Santa’s fall: How did cynicism become a holiday trend?


When, what to my wondering eyes should appear,
But a miniature sleigh, and eight tiny reindeer,
With a little old driver, so lively and quick,
I knew in a moment it must be St. Nick.

There has to be more to it, doesn’t there? Doesn’t this “Santa” guy have some ulterior motive?

That’s what my teenage daughter tells me is behind the latest trend in holiday specials, the destruction of Santa or revelation that Santa himself has a serious flaw of some kind. Nothing could possibly be that pure and nice, goes the reasoning, so what is he really up to? Giving away presents to little children just so that they’ll sit on your lap in a Department Store sounds pretty sleazy when you put it the right way.

I think the whole problem starts with “Nightmare Before Christmas”, one of my favorite works of animation ever. For those of you who haven’t seen it, it’s about ennui and hidden love as the Pumpkin King wants to try his hand at Christmas in the land where holidays live. Santa Clause is kidnapped and later tortured in this movie, but is ultimately rescued in time to “put things right”.

From there, it gets considerably worse. In Futurama, Santa is a robot programmed to judge who is naughty and who is nice with ruthless efficiency. Unfortunately, his standards were set too high, and he invariably judges everyone to be naughty. Oh, and he does his best to kill the naughty who find themselves out on Xmas Eve. It is used to bring a new meaning to Sleigh/Slay, and the Mistletoe becomes a TOW Missile. It’s not for the delicate-minded.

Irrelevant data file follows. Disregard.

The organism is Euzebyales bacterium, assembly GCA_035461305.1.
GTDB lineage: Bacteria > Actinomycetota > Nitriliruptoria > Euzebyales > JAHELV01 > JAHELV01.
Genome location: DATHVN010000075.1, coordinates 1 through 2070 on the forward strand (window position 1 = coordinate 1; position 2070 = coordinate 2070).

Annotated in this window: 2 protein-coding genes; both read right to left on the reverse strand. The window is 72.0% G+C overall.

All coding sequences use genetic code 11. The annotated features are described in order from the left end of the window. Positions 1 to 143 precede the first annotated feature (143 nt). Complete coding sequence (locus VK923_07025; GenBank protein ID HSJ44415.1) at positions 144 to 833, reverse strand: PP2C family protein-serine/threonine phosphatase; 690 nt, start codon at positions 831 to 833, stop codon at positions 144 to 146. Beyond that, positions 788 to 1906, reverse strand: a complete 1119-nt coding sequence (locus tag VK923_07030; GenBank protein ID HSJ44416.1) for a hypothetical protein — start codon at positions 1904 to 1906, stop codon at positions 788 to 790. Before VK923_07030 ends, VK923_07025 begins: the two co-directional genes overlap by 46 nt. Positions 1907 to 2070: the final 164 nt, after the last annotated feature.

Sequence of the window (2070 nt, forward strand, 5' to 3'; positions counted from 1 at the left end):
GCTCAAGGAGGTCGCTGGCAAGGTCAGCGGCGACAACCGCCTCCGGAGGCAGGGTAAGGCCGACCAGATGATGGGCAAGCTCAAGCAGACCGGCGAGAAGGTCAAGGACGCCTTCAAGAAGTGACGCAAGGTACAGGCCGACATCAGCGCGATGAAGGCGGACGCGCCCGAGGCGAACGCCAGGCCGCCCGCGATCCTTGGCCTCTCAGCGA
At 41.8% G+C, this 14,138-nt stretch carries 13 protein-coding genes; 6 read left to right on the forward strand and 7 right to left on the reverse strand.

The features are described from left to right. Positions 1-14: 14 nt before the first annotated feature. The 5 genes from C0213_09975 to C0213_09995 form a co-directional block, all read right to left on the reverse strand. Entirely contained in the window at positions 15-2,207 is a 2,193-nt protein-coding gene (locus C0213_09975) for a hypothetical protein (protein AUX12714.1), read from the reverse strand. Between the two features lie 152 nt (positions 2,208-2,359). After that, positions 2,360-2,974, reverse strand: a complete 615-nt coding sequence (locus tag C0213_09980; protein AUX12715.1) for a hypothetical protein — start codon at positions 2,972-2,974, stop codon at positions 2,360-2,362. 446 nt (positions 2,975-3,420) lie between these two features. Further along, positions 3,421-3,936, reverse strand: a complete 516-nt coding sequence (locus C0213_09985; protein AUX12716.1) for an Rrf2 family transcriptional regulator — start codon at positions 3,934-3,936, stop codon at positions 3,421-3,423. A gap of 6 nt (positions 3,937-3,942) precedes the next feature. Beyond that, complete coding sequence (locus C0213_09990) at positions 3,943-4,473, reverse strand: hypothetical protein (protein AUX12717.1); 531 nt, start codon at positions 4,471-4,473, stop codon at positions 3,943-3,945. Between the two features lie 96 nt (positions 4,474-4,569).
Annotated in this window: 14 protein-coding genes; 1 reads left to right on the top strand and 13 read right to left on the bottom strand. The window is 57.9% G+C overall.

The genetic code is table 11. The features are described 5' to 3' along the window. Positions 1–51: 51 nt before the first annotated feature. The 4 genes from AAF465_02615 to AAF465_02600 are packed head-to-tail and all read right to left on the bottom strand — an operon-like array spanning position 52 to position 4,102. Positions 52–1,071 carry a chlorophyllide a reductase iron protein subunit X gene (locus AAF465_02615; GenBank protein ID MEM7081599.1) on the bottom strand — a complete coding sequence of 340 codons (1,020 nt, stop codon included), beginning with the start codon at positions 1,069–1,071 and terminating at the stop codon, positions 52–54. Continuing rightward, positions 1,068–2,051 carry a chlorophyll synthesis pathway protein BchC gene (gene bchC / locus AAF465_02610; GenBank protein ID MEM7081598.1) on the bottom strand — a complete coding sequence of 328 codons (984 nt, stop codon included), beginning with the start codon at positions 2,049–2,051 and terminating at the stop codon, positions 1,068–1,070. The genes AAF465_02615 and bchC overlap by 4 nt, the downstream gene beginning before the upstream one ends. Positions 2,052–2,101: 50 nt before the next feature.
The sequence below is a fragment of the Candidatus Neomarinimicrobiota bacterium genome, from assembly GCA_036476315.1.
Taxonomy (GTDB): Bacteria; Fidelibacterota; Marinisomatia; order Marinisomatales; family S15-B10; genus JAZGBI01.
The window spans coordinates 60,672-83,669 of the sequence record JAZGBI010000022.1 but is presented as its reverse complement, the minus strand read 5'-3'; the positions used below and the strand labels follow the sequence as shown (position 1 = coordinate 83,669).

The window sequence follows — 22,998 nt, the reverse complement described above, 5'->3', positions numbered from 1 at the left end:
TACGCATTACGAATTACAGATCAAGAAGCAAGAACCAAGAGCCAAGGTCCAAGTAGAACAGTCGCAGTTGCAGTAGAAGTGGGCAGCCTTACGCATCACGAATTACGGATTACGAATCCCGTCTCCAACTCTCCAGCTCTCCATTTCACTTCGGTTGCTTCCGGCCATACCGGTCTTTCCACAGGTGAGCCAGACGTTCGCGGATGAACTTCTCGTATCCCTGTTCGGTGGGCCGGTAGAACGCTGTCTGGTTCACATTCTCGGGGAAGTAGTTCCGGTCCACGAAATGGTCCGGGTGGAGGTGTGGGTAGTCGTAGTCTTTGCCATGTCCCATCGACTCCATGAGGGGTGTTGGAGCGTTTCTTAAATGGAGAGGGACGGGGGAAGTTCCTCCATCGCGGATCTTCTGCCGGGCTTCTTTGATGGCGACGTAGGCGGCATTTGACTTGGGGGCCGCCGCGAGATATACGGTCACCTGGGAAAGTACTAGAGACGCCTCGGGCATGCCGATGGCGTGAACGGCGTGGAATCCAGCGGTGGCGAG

After this, all bets are off with Invader ZIM. Discovering that people are drawn to the character of Santa, a plucky invader from a planet known for enslaving decides to take over the Santa character with predictable results.

Where did all this come from? Is nothing sacred anymore, not even Santa? The short answers are that it comes from a deep cynicism about our own culture and no, nothing is sacred anymore. We aren’t a people that really want icons of goodness and cheer cluttering up our lives. Santa, like just about everything, is just one more thing that can be skewered to great effect. It’s like the scary clown figure that has become more popular than an ordinary clown.

I admit, I find all this stuff really funny. But it’s still a bit sad to think that there is no one standard of purity and happiness that hasn’t become fodder for a few jokes. My kids are growing up, so some of this I have to expect. What’s especially galling is that I brought all of these things into their lives. I only have myself to blame. Wait! I know! I can blame Santa! This was his ulterior motive all along! Right?